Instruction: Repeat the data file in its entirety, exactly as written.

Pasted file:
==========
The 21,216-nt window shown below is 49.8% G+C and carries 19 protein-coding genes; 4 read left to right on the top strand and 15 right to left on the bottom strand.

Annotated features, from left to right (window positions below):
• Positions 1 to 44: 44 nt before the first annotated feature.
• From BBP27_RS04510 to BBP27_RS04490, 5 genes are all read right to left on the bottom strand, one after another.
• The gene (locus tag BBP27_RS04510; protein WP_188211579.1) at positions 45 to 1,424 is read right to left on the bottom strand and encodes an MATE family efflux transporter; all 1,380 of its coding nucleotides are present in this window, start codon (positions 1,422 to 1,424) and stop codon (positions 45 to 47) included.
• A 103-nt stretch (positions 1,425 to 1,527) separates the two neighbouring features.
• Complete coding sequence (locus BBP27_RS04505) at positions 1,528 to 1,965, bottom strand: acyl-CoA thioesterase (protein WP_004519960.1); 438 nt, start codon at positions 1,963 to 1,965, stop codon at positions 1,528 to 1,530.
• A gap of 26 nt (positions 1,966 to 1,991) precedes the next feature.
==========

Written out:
The 21,216-nt window shown below is 49.8% G+C and carries 19 protein-coding genes; 4 read left to right on the top strand and 15 right to left on the bottom strand.

Annotated features, from left to right (window positions below):
• Positions 1 to 44: 44 nt before the first annotated feature.
• From BBP27_RS04510 to BBP27_RS04490, 5 genes are all read right to left on the bottom strand, one after another.
• The gene (locus tag BBP27_RS04510; protein WP_188211579.1) at positions 45 to 1,424 is read right to left on the bottom strand and encodes an MATE family efflux transporter; all 1,380 of its coding nucleotides are present in this window, start codon (positions 1,422 to 1,424) and stop codon (positions 45 to 47) included.
• A 103-nt stretch (positions 1,425 to 1,527) separates the two neighbouring features.
• Complete coding sequence (locus BBP27_RS04505) at positions 1,528 to 1,965, bottom strand: acyl-CoA thioesterase (protein WP_004519960.1); 438 nt, start codon at positions 1,963 to 1,965, stop codon at positions 1,528 to 1,530.
• A gap of 26 nt (positions 1,966 to 1,991) precedes the next feature.